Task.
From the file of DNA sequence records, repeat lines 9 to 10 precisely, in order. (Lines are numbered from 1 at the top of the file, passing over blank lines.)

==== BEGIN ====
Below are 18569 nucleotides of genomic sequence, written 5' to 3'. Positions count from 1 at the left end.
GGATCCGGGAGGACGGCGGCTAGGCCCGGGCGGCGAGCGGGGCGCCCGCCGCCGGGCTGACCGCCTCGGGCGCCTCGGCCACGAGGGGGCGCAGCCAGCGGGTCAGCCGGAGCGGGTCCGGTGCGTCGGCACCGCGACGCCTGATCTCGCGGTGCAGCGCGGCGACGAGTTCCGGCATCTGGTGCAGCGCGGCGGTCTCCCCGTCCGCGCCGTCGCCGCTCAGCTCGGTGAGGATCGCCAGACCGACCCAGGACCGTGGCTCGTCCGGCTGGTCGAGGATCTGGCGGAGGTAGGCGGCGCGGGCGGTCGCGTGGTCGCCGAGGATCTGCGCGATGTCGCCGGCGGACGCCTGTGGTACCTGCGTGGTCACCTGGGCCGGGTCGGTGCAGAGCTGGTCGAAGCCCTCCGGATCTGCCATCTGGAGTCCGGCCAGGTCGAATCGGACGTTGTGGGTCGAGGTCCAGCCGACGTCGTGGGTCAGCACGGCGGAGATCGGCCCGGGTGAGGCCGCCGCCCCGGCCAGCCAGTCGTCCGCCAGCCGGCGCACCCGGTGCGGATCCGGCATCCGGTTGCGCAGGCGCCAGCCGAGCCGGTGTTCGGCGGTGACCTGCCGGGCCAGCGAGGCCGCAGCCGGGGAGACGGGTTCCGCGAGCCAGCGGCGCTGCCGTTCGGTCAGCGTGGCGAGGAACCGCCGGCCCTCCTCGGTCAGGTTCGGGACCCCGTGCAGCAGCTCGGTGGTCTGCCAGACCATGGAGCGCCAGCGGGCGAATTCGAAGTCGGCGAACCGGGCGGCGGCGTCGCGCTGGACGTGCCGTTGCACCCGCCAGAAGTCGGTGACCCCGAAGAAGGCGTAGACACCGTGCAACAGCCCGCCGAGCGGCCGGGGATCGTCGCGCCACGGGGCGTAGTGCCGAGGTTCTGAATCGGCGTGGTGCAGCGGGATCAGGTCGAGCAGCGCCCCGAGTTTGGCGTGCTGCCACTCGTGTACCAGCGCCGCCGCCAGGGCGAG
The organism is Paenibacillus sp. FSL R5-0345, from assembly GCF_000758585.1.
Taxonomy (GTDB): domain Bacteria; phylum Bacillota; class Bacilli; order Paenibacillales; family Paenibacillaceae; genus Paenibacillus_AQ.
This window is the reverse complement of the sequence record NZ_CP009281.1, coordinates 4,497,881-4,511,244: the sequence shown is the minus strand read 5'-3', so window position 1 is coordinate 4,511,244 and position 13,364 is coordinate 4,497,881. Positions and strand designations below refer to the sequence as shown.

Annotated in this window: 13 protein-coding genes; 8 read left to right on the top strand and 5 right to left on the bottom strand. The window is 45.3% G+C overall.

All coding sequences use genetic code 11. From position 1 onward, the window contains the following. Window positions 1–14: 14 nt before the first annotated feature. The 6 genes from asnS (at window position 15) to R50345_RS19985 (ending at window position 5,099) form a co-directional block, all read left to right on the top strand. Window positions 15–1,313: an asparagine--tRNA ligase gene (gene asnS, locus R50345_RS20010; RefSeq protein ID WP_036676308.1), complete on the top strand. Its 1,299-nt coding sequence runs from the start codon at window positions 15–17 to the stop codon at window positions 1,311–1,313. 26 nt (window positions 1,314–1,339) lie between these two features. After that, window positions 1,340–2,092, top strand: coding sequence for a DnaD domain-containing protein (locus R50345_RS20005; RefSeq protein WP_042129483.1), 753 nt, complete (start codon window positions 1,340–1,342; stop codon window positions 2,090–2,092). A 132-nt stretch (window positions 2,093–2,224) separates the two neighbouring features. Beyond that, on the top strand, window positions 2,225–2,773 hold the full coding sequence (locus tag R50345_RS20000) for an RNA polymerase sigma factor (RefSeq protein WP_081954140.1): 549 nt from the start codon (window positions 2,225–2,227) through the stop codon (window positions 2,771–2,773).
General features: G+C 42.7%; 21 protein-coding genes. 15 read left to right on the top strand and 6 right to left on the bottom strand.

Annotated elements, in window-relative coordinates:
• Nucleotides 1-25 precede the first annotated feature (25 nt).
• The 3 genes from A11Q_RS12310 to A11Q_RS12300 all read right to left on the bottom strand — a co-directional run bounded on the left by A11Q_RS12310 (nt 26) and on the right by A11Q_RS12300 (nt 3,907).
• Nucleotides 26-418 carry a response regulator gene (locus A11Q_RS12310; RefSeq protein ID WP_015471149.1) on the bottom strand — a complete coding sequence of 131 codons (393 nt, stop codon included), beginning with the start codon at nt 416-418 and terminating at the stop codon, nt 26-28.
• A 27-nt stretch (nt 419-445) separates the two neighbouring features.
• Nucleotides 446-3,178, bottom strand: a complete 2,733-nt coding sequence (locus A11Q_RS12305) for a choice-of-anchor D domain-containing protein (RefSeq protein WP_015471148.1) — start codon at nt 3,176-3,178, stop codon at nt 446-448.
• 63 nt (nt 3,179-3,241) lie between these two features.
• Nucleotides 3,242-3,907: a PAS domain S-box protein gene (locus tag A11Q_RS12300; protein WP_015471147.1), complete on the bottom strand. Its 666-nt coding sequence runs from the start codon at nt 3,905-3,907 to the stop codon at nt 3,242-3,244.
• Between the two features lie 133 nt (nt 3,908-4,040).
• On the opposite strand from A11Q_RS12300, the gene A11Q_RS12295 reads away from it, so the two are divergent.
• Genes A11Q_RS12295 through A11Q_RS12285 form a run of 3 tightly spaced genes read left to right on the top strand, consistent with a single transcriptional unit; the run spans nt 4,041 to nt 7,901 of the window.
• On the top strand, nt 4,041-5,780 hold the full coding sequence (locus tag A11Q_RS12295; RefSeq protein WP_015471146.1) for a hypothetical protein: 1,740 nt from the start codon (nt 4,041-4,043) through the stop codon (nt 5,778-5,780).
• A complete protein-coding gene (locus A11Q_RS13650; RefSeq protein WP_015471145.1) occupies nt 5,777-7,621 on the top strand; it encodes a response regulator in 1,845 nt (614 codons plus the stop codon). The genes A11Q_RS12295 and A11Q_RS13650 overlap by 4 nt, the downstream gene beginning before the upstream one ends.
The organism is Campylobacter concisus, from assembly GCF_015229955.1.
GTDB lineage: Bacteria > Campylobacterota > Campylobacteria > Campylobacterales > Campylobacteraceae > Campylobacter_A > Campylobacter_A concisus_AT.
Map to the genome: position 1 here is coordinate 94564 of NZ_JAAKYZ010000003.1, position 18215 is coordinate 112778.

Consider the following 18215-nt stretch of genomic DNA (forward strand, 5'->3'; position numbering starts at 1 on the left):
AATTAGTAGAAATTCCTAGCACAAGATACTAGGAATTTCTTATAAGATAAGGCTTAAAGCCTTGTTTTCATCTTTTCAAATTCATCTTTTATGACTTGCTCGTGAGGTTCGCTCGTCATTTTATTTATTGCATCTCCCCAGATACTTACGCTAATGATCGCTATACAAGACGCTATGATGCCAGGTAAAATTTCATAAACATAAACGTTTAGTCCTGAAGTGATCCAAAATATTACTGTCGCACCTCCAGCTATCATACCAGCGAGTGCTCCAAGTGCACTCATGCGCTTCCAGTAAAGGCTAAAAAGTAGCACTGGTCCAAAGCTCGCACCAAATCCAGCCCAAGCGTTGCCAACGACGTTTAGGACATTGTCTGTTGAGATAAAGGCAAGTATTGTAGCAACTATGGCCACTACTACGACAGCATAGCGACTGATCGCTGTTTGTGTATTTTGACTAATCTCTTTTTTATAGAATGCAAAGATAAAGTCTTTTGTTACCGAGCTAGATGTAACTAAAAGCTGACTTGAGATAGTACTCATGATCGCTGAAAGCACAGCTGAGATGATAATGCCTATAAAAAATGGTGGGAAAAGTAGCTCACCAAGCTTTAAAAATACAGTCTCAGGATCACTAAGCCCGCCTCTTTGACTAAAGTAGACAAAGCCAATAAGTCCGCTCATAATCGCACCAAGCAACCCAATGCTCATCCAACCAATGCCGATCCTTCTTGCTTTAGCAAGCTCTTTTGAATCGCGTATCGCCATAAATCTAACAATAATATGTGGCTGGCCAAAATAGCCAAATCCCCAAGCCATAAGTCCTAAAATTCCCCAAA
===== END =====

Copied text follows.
Annotated elements, in window-relative coordinates:
• Nucleotides 1-25 precede the first annotated feature (25 nt).